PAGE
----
It’s difficult to determine what minerals to feed goats. And it’s important to consider different options because minerals play critical roles in goat performance.

While mineral may be a small portion of goat diets, it aids in many vital functions and impacts everything from reproduction to feed efficiency and overall herd health. One piece of advice for goat producers is to not skimp on mineral. Provide a quality mineral that supports performance.

There are three things to look for in goat mineral.

Provide consistent intake. The most important aspect of a mineral is to provide vital nutrients goats might be lacking. It can be difficult to be sure goats are receiving the intended nutrients if they don’t consistently eat the mineral. Choosing a palatable mineral assures that goats are eating and receiving proper amounts of essential minerals like copper and calcium. Also look for a mineral that’s formulated for low intake.

Palatability and low intake might sound like a contradiction, but the idea is for goats to receive the nutrition they need while avoiding overconsumption. When goats consume mineral at target intake levels, no minerals are wasted, and each goat receives the nutrition it needs.

Support reproduction. Many forages lack the essential minerals needed for sound reproductive health. And if goats don’t receive supplemental nutrition to fill the gap, producers may see an impact on reproductive performance. That could cause the cost per kid to steadily increase, which no producer wants to see.

Goats also have significantly increased energy needs during late gestation. Mineral deficiencies during that time can impact both the doe and the kid. Supplementing with a mineral high in calcium can help prepare goats for increased nutrient and energy needs to support overall health.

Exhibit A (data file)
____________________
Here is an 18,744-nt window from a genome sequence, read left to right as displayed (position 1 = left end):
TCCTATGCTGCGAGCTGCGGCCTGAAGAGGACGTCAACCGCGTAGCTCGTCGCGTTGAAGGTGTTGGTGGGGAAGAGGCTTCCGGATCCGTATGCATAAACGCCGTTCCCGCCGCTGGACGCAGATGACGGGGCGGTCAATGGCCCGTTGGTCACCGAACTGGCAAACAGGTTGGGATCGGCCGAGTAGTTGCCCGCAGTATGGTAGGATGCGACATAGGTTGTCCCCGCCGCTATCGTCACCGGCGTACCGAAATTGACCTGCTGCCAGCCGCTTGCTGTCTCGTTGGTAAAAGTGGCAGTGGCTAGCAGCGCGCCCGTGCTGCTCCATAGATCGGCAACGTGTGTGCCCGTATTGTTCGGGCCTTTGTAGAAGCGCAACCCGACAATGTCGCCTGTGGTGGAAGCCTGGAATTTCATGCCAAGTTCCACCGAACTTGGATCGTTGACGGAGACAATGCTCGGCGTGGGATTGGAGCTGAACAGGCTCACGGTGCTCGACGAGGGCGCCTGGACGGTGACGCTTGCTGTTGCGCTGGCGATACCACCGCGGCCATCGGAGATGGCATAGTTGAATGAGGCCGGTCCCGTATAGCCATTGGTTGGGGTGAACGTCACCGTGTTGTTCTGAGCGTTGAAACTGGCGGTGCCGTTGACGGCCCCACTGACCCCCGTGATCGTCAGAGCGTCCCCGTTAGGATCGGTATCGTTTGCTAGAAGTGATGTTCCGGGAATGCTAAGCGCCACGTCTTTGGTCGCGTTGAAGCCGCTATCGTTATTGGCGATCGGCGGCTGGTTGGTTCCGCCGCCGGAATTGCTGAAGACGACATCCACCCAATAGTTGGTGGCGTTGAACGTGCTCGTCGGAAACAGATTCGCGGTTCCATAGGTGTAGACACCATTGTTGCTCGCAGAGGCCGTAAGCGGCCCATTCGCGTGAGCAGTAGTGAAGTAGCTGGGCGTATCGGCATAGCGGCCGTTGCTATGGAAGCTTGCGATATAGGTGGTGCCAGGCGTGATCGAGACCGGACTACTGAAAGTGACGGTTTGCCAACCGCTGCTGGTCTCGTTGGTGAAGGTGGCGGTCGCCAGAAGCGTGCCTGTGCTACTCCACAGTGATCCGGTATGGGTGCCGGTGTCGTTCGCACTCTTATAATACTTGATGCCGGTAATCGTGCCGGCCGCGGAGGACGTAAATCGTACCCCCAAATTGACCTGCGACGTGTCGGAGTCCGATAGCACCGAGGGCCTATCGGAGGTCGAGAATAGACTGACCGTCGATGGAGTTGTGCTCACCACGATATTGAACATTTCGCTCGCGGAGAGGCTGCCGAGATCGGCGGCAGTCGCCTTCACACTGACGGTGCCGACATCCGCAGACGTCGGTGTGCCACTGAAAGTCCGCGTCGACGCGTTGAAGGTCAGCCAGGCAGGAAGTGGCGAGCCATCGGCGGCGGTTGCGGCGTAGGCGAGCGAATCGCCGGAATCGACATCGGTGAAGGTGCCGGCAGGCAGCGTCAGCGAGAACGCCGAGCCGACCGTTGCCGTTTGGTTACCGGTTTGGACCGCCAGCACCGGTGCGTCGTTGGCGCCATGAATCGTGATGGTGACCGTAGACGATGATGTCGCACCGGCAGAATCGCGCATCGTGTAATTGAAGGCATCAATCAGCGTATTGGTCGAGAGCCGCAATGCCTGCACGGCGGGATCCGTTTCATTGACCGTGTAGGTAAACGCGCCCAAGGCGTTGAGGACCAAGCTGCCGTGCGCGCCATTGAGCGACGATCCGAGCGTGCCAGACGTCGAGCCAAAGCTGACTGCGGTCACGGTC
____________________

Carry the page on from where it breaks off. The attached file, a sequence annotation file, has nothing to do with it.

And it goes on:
Providing quality mineral nutrition can help, but so can another key ingredient -- fat. Fat provides energy and helps optimize body condition to support reproductive health. Consider using high-fat protein supplements in conjunction with a goat mineral.

Formulate for year-round feeding. Many goat producers only offer mineral during the fall when forage quality decreases. But goats may lack minerals throughout the year, and it might not be known. Mineral deficiencies are often overlooked because the symptoms can be slow to show or difficult to connect back to a nutrition issue.

Supplying a mineral when forage quality decreases is common practice, but the best way to support performance and reproductive health is to provide a mineral year-round. Long-term mineral deficiencies can directly impact the bottom line because the herd won’t perform its best.

Look for a weatherized mineral that can survive the changing seasons year-round. Minerals formulated with larger particle sizes can help prevent waste due to wind, water or anything else Mother Nature throws at it.

Visit for more information.

Clay Elliott is a small-ruminant nutritionist with Purina Animal Nutrition.